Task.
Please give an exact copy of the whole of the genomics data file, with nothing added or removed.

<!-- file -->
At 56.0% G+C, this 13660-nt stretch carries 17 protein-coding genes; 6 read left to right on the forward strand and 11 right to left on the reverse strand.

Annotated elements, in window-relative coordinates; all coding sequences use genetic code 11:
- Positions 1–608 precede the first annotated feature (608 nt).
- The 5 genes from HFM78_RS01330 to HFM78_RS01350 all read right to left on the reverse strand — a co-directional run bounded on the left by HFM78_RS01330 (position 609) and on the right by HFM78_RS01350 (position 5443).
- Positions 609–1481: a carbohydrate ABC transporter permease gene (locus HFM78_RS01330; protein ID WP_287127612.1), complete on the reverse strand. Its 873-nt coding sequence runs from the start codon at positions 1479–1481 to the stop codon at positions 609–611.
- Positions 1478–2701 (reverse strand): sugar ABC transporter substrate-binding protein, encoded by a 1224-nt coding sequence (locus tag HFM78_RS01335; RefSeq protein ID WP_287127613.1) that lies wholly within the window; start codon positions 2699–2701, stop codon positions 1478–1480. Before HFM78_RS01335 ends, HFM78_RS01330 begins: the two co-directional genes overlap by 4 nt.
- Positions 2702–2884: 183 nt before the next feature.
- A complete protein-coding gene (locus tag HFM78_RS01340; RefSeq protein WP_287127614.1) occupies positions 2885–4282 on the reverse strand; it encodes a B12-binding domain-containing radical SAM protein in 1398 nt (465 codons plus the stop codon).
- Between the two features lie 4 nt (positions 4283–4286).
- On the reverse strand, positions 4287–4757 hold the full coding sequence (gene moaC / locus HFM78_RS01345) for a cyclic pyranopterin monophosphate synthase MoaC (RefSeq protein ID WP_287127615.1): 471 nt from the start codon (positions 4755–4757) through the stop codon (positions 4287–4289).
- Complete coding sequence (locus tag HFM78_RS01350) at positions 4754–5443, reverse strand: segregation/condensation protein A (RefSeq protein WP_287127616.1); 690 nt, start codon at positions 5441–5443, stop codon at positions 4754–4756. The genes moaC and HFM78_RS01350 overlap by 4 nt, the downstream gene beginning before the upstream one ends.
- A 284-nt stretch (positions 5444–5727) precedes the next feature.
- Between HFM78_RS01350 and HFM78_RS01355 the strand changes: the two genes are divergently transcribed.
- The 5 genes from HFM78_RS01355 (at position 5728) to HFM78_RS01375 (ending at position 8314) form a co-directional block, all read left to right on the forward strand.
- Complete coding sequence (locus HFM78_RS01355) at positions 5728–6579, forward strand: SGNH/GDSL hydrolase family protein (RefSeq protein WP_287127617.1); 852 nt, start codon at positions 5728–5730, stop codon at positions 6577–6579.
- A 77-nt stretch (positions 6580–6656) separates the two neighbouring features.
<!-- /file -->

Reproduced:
At 56.0% G+C, this 13660-nt stretch carries 17 protein-coding genes; 6 read left to right on the forward strand and 11 right to left on the reverse strand.

Annotated elements, in window-relative coordinates; all coding sequences use genetic code 11:
- Positions 1–608 precede the first annotated feature (608 nt).
- The 5 genes from HFM78_RS01330 to HFM78_RS01350 all read right to left on the reverse strand — a co-directional run bounded on the left by HFM78_RS01330 (position 609) and on the right by HFM78_RS01350 (position 5443).
- Positions 609–1481: a carbohydrate ABC transporter permease gene (locus HFM78_RS01330; protein ID WP_287127612.1), complete on the reverse strand. Its 873-nt coding sequence runs from the start codon at positions 1479–1481 to the stop codon at positions 609–611.
- Positions 1478–2701 (reverse strand): sugar ABC transporter substrate-binding protein, encoded by a 1224-nt coding sequence (locus tag HFM78_RS01335; RefSeq protein ID WP_287127613.1) that lies wholly within the window; start codon positions 2699–2701, stop codon positions 1478–1480. Before HFM78_RS01335 ends, HFM78_RS01330 begins: the two co-directional genes overlap by 4 nt.
- Positions 2702–2884: 183 nt before the next feature.
- A complete protein-coding gene (locus tag HFM78_RS01340; RefSeq protein WP_287127614.1) occupies positions 2885–4282 on the reverse strand; it encodes a B12-binding domain-containing radical SAM protein in 1398 nt (465 codons plus the stop codon).
- Between the two features lie 4 nt (positions 4283–4286).
- On the reverse strand, positions 4287–4757 hold the full coding sequence (gene moaC / locus HFM78_RS01345) for a cyclic pyranopterin monophosphate synthase MoaC (RefSeq protein ID WP_287127615.1): 471 nt from the start codon (positions 4755–4757) through the stop codon (positions 4287–4289).
- Complete coding sequence (locus tag HFM78_RS01350) at positions 4754–5443, reverse strand: segregation/condensation protein A (RefSeq protein WP_287127616.1); 690 nt, start codon at positions 5441–5443, stop codon at positions 4754–4756. The genes moaC and HFM78_RS01350 overlap by 4 nt, the downstream gene beginning before the upstream one ends.
- A 284-nt stretch (positions 5444–5727) precedes the next feature.
- Between HFM78_RS01350 and HFM78_RS01355 the strand changes: the two genes are divergently transcribed.
- The 5 genes from HFM78_RS01355 (at position 5728) to HFM78_RS01375 (ending at position 8314) form a co-directional block, all read left to right on the forward strand.
- Complete coding sequence (locus HFM78_RS01355) at positions 5728–6579, forward strand: SGNH/GDSL hydrolase family protein (RefSeq protein WP_287127617.1); 852 nt, start codon at positions 5728–5730, stop codon at positions 6577–6579.
- A 77-nt stretch (positions 6580–6656) separates the two neighbouring features.